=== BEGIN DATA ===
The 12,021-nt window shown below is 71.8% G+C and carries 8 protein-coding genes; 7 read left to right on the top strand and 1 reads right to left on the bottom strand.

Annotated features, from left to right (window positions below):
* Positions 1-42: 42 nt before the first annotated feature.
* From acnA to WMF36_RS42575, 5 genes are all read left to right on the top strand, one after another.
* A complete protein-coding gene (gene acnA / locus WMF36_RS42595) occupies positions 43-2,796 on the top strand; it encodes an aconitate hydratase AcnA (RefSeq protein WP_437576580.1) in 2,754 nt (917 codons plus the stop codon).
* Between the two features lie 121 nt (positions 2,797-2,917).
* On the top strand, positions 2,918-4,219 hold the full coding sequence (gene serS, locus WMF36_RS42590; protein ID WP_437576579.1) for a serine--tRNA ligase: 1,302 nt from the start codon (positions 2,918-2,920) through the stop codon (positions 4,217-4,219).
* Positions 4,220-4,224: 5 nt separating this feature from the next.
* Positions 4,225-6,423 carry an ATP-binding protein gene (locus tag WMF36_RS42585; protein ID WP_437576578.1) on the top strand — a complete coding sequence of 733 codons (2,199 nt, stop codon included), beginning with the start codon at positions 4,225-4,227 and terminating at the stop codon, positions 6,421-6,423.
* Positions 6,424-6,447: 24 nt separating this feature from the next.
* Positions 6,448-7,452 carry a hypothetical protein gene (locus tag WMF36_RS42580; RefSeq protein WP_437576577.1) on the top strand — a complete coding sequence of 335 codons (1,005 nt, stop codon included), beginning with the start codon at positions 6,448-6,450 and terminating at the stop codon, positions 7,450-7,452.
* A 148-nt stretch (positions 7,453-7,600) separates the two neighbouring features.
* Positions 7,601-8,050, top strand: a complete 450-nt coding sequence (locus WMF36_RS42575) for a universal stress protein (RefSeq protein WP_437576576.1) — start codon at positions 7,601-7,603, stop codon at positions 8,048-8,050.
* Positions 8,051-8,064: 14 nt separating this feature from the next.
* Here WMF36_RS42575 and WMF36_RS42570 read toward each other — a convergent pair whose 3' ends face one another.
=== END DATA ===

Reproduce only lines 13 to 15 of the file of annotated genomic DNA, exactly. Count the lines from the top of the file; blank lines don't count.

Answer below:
* Positions 7,601-8,050, top strand: a complete 450-nt coding sequence (locus WMF36_RS42575) for a universal stress protein (RefSeq protein WP_437576576.1) — start codon at positions 7,601-7,603, stop codon at positions 8,048-8,050.
* Positions 8,051-8,064: 14 nt separating this feature from the next.
* Here WMF36_RS42575 and WMF36_RS42570 read toward each other — a convergent pair whose 3' ends face one another.